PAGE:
Written by Beth Downey

I have lost count of the number of times I’ve heard these words from a potential or current client:

“Yeah, so my last web developer just disappeared on me.”

And it’s not just me. I hear my tech colleagues talk about this phenomenon often. Who are these people who apparently have piles of money to roll around in, so they can avoid phone calls and emails and not do the work?

There is no reason for anyone to be treated badly or “ghosted” by a web developer in 2018. Here are a few tips for finding a good reliable person to work on your website:

Do your homework
The internet has all sorts of ways you can be a private eye and do investigative legwork on the people you hire. Does your prospective web developer have a website of their own that shows samples of their work? If not, that’s a potential red flag. Although there are always cases of “the cobblers children have no shoes;” most web developers can submit a list of client sites completed if they haven’t had an opportunity to organize them into their own website. Do they have a social media page where they post regularly and engage with followers? Do a quick Google search. Does this person or company have a LinkedIn account? Most reputable coders have an extensive work history and recommendations available to view on their LinkedIn profile page.

Look at their code
Maybe you’ve heard of it, maybe you haven’t, but you should get to know Github. Github is a code repository. Developers push their code to Github when they are working on a project. When a developer is collaboring with other people who are working on the same codebase, Github acts as a version control system.

Here’s how it works: say developer Jim and I are working on the same website template – the homepage – at the same time. Jim is working on the photo slider in one area and I’m working on another feature, a “who we are” section that shows head shots and bios of a work team. By pushing our code to Github, Jim and I both can work on that template at the same time without risk of overwriting one another’s work.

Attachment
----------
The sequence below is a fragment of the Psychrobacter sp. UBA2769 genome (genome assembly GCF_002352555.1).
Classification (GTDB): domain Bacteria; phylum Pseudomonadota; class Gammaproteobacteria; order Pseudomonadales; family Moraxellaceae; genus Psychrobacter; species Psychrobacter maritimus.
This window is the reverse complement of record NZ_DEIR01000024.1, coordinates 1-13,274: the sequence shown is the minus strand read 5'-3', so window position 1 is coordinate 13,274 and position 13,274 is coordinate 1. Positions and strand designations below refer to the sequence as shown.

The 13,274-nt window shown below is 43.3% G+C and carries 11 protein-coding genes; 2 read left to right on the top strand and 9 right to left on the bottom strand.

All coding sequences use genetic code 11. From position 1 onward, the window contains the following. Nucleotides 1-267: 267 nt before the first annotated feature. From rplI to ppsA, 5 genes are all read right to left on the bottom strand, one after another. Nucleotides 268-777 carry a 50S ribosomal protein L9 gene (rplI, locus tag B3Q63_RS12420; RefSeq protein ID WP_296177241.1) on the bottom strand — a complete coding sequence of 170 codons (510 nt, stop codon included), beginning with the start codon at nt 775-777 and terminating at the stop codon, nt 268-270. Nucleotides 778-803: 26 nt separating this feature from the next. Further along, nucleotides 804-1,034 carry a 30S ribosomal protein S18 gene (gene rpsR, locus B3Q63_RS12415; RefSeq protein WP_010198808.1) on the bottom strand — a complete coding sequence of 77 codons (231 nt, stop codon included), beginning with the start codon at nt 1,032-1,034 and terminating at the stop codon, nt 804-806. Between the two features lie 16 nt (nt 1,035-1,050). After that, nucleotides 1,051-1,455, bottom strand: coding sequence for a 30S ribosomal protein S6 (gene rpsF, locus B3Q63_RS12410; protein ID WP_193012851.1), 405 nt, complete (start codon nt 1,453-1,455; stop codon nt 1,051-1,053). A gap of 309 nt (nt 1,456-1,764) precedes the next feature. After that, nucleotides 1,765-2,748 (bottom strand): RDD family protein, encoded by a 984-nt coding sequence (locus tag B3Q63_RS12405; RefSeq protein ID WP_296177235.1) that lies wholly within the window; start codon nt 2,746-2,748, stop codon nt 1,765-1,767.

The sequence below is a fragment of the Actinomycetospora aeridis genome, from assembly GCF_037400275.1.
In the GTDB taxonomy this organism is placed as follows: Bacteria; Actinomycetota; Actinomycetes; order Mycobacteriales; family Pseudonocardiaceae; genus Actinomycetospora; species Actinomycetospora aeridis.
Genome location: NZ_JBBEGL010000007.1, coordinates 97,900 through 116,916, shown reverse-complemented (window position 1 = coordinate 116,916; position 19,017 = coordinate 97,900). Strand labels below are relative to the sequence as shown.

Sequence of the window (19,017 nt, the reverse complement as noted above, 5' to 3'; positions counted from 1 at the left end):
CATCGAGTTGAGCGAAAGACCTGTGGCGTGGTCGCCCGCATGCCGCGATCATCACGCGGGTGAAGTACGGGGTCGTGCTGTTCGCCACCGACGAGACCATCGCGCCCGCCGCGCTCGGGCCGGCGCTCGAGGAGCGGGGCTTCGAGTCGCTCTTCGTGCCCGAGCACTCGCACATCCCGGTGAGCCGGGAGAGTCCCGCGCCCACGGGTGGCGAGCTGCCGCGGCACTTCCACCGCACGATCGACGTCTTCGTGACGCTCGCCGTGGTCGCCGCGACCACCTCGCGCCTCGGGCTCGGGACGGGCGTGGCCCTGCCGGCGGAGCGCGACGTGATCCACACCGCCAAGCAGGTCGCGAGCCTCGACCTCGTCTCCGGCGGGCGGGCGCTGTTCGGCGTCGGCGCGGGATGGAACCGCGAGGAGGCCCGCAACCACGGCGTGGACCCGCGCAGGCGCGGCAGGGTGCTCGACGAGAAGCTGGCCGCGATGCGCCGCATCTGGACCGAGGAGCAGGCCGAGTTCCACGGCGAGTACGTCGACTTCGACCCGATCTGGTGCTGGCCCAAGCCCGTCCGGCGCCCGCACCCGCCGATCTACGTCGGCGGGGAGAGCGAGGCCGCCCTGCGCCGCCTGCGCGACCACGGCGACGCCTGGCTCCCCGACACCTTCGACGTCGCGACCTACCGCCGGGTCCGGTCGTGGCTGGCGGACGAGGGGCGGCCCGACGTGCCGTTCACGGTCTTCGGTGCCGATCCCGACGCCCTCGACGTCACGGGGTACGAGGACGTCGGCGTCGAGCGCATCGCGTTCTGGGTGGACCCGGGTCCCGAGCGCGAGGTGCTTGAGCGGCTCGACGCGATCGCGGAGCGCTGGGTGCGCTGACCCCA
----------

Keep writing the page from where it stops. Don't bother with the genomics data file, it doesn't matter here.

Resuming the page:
Why does this matter to someone hiring a developer. You, the client, might not be able to read the code, but you can see the amount of code that is there and therefore determine the amount of work a developer accomplished over a period of time. Below is a snapshot of my contributions to Github over the last year. The dark green squares represent several repository contributions in a day. The light green indicates that I contributed only one or two commits in the span of time (usually one day) that square represents.

Ask for referrals
Any web developer you hire should be able to point you to at least a few former or current clients who are happy with the work that has been performed. Don’t be afraid to ask for a list of two of three people who have paid to have work done on their websites, and preferably the same type of work you’re looking to have done. If you need a website to show off a portfolio, ask for referrals of clients who have online portfolios. And don’t just look at the sites – talk to them. Are you planning on selling goods or services online? Ask about the developer’s eCommerce experiences. And back to LinkedIn – a properly populated LinkedIn profile will include more than a few work recommendations by people who have either managed or hired the person you’re investigating.

If you do a little bit of due diligence, it’s fairly easy to find a web developer who has the skills to do a great job with your website and wants to maintain a long-term relationship with you. We’re out here – and we’re not that hard to find if you look.